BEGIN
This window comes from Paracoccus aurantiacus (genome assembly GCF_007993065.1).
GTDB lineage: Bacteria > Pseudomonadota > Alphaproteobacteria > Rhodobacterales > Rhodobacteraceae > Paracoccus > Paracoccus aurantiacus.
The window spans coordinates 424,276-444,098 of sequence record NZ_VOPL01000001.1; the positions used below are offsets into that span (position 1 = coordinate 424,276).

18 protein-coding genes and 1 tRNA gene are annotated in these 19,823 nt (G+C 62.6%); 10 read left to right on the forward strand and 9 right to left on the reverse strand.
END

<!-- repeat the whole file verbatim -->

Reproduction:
This window comes from Paracoccus aurantiacus (genome assembly GCF_007993065.1).
GTDB lineage: Bacteria > Pseudomonadota > Alphaproteobacteria > Rhodobacterales > Rhodobacteraceae > Paracoccus > Paracoccus aurantiacus.
The window spans coordinates 424,276-444,098 of sequence record NZ_VOPL01000001.1; the positions used below are offsets into that span (position 1 = coordinate 424,276).

18 protein-coding genes and 1 tRNA gene are annotated in these 19,823 nt (G+C 62.6%); 10 read left to right on the forward strand and 9 right to left on the reverse strand.